Pecan shells are often seen as the "waste" part of the pecan. Most folks usually just throw them out. However, they may provide some value to you in the form of mulch or even for use when cooking/smoking food outdoors.
Commercial pecan processing companies have a large amount of by-product in the form of shells from the nuts they sell. The shells can be piled up and allowed to age. After a period they become mulch (shells will still be visible). This mulch may be slightly acidic, so they are especially good for use around azaleas and blueberry bushes. There isn't much nutrient value in the shells, only just over 1% nitrogen. But, the mulch will provide a good moisture retention layer for you beds. Plus it is a good source of organic matter. The pecan shuck (the casing that surrounds the pecan) can also be used for mulching purposes. They may contain over 4% potassium. Pecan leaves can make good mulch too!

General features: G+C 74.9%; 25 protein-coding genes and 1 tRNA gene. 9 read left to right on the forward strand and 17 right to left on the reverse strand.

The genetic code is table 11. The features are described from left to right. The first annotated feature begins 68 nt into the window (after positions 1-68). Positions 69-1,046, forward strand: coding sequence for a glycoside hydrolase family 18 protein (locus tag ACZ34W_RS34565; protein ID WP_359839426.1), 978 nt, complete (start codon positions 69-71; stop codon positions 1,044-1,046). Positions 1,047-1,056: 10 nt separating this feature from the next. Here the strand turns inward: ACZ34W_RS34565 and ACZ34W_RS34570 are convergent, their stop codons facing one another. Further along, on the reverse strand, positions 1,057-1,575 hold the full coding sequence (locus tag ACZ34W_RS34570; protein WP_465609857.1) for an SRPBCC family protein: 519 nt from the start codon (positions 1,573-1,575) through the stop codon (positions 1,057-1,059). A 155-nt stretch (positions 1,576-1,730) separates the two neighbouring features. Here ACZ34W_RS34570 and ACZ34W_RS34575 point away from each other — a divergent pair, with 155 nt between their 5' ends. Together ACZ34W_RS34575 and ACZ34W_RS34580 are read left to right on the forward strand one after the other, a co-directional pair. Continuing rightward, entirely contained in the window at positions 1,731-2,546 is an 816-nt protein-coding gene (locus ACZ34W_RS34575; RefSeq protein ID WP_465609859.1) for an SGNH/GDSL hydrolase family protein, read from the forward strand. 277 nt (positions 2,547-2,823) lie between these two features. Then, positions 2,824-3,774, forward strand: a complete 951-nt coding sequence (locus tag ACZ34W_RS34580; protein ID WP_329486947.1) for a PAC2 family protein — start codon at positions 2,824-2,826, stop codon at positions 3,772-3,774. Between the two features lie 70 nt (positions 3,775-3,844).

These nut shells can also be used for smoke flavoring when cooking outdoors, on a grill or smoker. Add them to your fire and they will smoke well. They give the meat a sweet flavor. Pecan wood is commonly used for this purpose, so why not use shells for the same effect? As far as I know, there isn't a retail source for these, so you'll have to "produce" them on your own. They can be saved, allowed to dry and then stored for use in smoking your food. You might want to clean them a little before using them.
So don't throw out those pecan shells. For most people they are an afterthought in the product of the sought after pecan, but they can be a useful asset!